3. Searching for articles in my industry
product review helpscout

Searching for other product reviews or articles in my industry helps you find relevant blogs because they are already writing about topics relevant to your business.

user onboarding product review

It can be a straightforward pitch – 

“I saw you wrote this article about {competitor}, but I was surprised to see you don’t have an article about {our company}. 

Since your audience is interested in {topic}, I thought you might be interested in writing about it. {Insert short pitch on why your product is good}.

I would be happy to share with you a free account if you are interested.”

For your process, first I would make a list of all your biggest direct and indirect competitors, as well as other related companies in your industry. Then, I would list topics related to your business. For example, if you have a product that helps with user onboarding, “user onboarding” or “customer service” might be good topics.

Then, you should do the research and find the right contacts as outlined above.

Podcasts

how to get on podcasts

For finding podcasts, this can be a bit tricky…

The thing is:

There are a lot of podcasts that are not currently in production.

There is a massive graveyard of podcasts no longer in existence, yet they can often show up when you search for podcasts on a given topic. If you pitch a dead podcast, you’re either not going to get a reply or gonna get a “Sorry, we haven’t made an episode in years.”

So, that could end up being a big waste of time.

For this, make sure that your podcast has had an episode published in the last month.

For the pitch, you need to establish a few things:

  1. You know what this podcast is about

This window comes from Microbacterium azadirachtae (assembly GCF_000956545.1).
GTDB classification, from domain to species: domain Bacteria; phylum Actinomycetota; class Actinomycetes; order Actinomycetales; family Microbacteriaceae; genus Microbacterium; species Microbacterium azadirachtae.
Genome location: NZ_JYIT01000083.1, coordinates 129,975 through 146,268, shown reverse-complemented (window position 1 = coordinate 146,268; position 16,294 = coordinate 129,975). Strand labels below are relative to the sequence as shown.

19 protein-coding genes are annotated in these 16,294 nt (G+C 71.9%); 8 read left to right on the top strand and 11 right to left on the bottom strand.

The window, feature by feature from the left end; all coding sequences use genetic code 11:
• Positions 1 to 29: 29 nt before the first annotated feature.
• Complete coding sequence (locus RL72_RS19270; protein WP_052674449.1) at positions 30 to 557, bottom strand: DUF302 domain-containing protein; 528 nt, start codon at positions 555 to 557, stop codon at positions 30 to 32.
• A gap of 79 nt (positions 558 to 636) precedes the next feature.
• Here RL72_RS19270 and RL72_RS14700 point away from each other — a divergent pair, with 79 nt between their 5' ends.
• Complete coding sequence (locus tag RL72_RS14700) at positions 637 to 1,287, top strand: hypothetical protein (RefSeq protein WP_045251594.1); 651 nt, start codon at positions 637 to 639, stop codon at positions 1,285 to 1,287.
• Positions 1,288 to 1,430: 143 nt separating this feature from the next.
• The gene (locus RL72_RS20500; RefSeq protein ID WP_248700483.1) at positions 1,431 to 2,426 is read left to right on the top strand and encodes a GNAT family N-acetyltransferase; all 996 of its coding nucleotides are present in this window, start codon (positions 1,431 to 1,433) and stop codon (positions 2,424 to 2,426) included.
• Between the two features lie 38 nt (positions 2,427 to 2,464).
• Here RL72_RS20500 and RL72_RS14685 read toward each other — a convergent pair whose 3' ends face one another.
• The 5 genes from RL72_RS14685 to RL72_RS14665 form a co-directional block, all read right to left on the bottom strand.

2. Topic(s) to talk about relevant to their audience
  3. Why are you the right person to talk about these topics

Here is a sample of one of my successful pitches:

successful pitches outreach

I recommend having bullet points with a few different topic ideas (you can use the same topics for multiple pitches).

In addition, I also recommend having several bullet points that show your relevant expertise.

For a lengthier write-up on getting on podcasts, there are some longer helpful resources.

Partnerships

partnerships outreach

With partnerships, there are a few angles you can take, depending on what you are looking for. 

You might be looking for:

  • Affiliates
  • Getting a guest post on another relevant website
  • Co-marketing with webinars

These are just some ideas, but your business or industry may have other opportunities.

For finding partner websites, I would recommend a similar strategy to finding relevant websites for reviews:

Find companies and blogs in your target industry or that complement what your business does, and get in touch with them.

The pitch for a partnership is going to be varied, but, like the others, you will need to:

  1. Demonstrate that you know who they are
  2. Show what’s in it for them and why a partnership is a win-win
email outreach example

Conclusion

So, that’s the process.

  1. Research relevant websites
  2. Find the right person
  3. Get and validate their email address
  4. Build and send them a personalized email

With these different PR outreach strategies, you can easily find relevant websites, blogs, and podcasts to get press coverage for your business.

If you have any questions about this at all, feel free to reach out to me!

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Andy Cabasso

Andy is co-founder of Postaga - the easiest way to build links and traffic, with an all-in-one SEO research, contact finder, and email outreach platform.